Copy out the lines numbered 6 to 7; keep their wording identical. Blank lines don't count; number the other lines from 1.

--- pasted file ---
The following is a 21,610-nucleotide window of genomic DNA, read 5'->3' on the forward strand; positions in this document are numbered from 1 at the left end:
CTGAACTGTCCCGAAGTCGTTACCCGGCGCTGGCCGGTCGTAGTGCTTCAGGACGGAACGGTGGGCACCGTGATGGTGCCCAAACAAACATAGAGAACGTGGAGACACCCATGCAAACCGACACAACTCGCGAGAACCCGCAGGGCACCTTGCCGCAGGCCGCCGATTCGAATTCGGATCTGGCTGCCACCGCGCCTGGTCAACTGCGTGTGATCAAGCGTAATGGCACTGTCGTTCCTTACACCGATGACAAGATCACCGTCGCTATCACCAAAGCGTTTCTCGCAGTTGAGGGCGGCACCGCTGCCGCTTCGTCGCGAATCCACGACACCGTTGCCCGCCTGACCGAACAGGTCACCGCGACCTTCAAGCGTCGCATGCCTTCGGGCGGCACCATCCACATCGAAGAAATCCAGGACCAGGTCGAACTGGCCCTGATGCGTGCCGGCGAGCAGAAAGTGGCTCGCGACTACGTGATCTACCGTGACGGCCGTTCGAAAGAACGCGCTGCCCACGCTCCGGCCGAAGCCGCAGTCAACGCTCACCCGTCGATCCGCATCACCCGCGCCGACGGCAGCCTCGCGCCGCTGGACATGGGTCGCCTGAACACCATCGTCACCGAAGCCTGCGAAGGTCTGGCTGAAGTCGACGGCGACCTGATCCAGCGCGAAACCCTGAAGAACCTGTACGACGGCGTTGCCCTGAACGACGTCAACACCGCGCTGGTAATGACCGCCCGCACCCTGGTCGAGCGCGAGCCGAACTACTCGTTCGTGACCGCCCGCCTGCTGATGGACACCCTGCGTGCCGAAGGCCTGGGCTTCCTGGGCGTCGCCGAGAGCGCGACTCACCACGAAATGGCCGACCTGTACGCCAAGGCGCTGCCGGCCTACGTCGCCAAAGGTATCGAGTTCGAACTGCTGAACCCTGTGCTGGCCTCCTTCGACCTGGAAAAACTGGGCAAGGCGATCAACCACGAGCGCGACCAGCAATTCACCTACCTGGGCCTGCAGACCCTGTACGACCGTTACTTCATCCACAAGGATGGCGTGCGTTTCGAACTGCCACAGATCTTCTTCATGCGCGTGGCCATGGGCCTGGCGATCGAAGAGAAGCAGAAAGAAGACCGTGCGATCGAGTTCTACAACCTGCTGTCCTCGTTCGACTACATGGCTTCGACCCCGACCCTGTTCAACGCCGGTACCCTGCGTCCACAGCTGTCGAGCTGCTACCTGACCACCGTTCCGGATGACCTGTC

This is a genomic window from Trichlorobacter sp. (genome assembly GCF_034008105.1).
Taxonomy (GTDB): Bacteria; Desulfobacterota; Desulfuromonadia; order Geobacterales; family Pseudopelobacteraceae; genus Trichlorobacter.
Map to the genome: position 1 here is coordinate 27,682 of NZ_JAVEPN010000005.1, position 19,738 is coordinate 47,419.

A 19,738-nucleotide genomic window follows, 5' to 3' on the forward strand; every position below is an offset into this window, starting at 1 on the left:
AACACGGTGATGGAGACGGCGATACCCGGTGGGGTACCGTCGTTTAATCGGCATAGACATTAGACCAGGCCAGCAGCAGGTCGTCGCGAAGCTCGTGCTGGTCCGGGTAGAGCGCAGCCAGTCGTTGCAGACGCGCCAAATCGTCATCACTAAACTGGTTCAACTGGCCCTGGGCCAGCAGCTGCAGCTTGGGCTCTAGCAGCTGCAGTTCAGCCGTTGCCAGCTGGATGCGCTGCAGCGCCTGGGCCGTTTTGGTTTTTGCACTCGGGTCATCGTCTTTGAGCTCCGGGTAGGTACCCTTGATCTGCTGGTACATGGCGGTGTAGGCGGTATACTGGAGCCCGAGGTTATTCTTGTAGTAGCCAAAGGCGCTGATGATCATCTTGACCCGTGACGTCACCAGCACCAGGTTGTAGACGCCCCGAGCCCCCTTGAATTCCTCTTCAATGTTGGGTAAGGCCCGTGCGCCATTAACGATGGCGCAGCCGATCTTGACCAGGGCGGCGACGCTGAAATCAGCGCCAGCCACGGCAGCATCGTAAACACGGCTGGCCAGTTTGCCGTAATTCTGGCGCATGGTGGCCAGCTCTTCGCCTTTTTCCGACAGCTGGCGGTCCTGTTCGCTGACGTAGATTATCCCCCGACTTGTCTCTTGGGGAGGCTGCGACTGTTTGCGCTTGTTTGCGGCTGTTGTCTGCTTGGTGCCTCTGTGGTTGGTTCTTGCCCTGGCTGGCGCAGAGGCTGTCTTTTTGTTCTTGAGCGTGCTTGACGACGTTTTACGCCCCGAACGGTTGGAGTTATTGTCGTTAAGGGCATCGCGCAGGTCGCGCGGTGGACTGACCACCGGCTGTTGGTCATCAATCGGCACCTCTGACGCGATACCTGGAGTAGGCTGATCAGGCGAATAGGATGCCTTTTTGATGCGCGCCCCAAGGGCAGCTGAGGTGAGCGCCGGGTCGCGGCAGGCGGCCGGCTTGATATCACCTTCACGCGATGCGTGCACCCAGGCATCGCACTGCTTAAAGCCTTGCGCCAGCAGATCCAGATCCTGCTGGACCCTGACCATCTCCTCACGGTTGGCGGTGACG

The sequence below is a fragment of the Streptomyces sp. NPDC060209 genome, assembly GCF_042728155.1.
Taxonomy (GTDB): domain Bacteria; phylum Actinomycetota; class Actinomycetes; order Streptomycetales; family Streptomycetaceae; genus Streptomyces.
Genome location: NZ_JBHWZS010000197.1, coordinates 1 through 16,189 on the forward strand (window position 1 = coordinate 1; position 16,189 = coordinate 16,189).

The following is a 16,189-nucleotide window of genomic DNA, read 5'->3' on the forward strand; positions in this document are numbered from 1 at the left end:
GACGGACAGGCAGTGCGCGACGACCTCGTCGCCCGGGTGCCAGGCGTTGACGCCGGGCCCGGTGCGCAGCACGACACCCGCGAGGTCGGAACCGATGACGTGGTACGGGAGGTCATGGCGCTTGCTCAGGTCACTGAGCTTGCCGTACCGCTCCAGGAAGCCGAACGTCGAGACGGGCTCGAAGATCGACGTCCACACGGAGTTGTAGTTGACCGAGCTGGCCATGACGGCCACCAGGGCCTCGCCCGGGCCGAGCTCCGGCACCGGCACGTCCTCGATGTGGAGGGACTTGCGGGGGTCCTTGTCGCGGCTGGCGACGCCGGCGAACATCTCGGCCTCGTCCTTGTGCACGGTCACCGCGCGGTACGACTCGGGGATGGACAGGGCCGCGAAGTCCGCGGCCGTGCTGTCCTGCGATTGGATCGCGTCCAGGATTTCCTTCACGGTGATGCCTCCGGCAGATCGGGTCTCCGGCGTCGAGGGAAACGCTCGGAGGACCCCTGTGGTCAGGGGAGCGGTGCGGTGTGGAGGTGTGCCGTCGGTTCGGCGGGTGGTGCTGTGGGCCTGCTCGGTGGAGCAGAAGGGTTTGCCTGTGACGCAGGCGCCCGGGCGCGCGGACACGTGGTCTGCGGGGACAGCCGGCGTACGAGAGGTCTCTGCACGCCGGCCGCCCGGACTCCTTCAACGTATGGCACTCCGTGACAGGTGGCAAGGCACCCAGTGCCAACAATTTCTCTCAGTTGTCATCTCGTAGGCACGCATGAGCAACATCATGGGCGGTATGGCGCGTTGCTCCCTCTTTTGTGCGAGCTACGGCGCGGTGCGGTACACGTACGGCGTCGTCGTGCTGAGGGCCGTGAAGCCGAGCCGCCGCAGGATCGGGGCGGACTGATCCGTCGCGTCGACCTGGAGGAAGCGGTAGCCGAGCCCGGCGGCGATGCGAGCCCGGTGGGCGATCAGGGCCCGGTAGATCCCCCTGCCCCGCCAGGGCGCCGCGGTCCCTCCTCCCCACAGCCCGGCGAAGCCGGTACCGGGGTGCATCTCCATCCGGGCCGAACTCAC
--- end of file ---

A 19,738-nucleotide genomic window follows, 5' to 3' on the forward strand; every position below is an offset into this window, starting at 1 on the left:
AACACGGTGATGGAGACGGCGATACCCGGTGGGGTACCGTCGTTTAATCGGCATAGACATTAGACCAGGCCAGCAGCAGGTCGTCGCGAAGCTCGTGCTGGTCCGGGTAGAGCGCAGCCAGTCGTTGCAGACGCGCCAAATCGTCATCACTAAACTGGTTCAACTGGCCCTGGGCCAGCAGCTGCAGCTTGGGCTCTAGCAGCTGCAGTTCAGCCGTTGCCAGCTGGATGCGCTGCAGCGCCTGGGCCGTTTTGGTTTTTGCACTCGGGTCATCGTCTTTGAGCTCCGGGTAGGTACCCTTGATCTGCTGGTACATGGCGGTGTAGGCGGTATACTGGAGCCCGAGGTTATTCTTGTAGTAGCCAAAGGCGCTGATGATCATCTTGACCCGTGACGTCACCAGCACCAGGTTGTAGACGCCCCGAGCCCCCTTGAATTCCTCTTCAATGTTGGGTAAGGCCCGTGCGCCATTAACGATGGCGCAGCCGATCTTGACCAGGGCGGCGACGCTGAAATCAGCGCCAGCCACGGCAGCATCGTAAACACGGCTGGCCAGTTTGCCGTAATTCTGGCGCATGGTGGCCAGCTCTTCGCCTTTTTCCGACAGCTGGCGGTCCTGTTCGCTGACGTAGATTATCCCCCGACTTGTCTCTTGGGGAGGCTGCGACTGTTTGCGCTTGTTTGCGGCTGTTGTCTGCTTGGTGCCTCTGTGGTTGGTTCTTGCCCTGGCTGGCGCAGAGGCTGTCTTTTTGTTCTTGAGCGTGCTTGACGACGTTTTACGCCCCGAACGGTTGGAGTTATTGTCGTTAAGGGCATCGCGCAGGTCGCGCGGTGGACTGACCACCGGCTGTTGGTCATCAATCGGCACCTCTGACGCGATACCTGGAGTAGGCTGATCAGGCGAATAGGATGCCTTTTTGATGCGCGCCCCAAGGGCAGCTGAGGTGAGCGCCGGGTCGCGGCAGGCGGCCGGCTTGATATCACCTTCACGCGATGCGTGCACCCAGGCATCGCACTGCTTAAAGCCTTGCGCCAGCAGATCCAGATCCTGCTGGACCCTGACCATCTCCTCACGGTTGGCGGTGACG